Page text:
Russia braces for figure skating blow
Russian figure skating faces further isolation from the international community amid reports that governing body the ISU could strip the country of its right to host a Grand Prix in the 2022-23 season and even hold a vote to suspend Russia’s membership.
Russian and Belarusian skaters are already banned from all ISU competitions until further notice after a decision from the organization on March 1 in the wake of Moscow’s military operation in Ukraine.
That step meant stars from the two countries were forced to miss the World Championships in France last month as well the ongoing World Junior Championships in Estonia.
But further sanctions could be yet to come for Russian and Belarusian figure skating, according to Match TV.
An ISU letter sent to national federations and seen by the Russian TV channel says the organization will take the step of removing the Russian Grand Prix from next season’s calendar if it receives approval.
Moreover, the ISU Board is proposing to amend its rules to allow the suspension of the membership of national federations in exceptional circumstances, Match TV adds, in light of the conflict in Ukraine.
The decision must be in the form of an emergency proposal for its approval at the ISU Congress set for June and would need 80% of member federations to vote for its inclusion on the agenda.
Representatives of 21 national federations have already demanded that the ISU prevent Russians and Belarusians from participating in its next congress, Match TV claims.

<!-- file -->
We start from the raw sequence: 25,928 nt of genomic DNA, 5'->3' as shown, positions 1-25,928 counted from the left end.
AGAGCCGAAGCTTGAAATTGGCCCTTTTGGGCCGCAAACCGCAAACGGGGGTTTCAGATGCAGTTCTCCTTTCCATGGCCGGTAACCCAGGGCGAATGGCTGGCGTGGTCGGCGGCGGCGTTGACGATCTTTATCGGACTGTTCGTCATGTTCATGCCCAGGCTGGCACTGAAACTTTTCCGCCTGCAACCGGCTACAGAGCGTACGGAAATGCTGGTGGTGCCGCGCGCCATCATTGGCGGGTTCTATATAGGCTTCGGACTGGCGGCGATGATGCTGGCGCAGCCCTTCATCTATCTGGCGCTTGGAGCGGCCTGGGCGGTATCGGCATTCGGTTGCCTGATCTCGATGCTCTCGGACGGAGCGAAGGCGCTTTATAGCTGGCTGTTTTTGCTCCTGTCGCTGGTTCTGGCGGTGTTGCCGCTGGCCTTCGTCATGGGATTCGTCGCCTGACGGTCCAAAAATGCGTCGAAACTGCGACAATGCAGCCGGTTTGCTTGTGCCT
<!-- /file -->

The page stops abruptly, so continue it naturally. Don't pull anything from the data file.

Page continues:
The Russian Grand Prix stage, most recently known as the Rostelecom Cup, has been a mainstay of the ISU series for decades and has been held in Moscow, St. Petersburg and Sochi.
After being forced to miss this year’s World Championships in Montpellier, numerous Russian stars including Olympic champion Anna Shcherbakova and world record points holder Kamila Valieva appeared at the alternative Channel One Cup in their homeland.
Some figures such as iconic coach Tatiana Tarasova lamented their absence from the World Championships, suggesting that standards at the event were dragged back 20 years without the kind of performances seen by Russia’s world-leading women’s talent.
Responding to the latest news of more anti-Russian sanctions looming on the horizon, former Olympic ice dance champion Tatiana Navka said it would bode ill for world figure skating.
“World figure skating, unfortunately, is slowly dying, no one likes that Russia is on the first steps [of the podium] in almost all areas.
“Let’s see what they will do without Russia. I think figure skating in the world will completely fold in this case,” Navka added.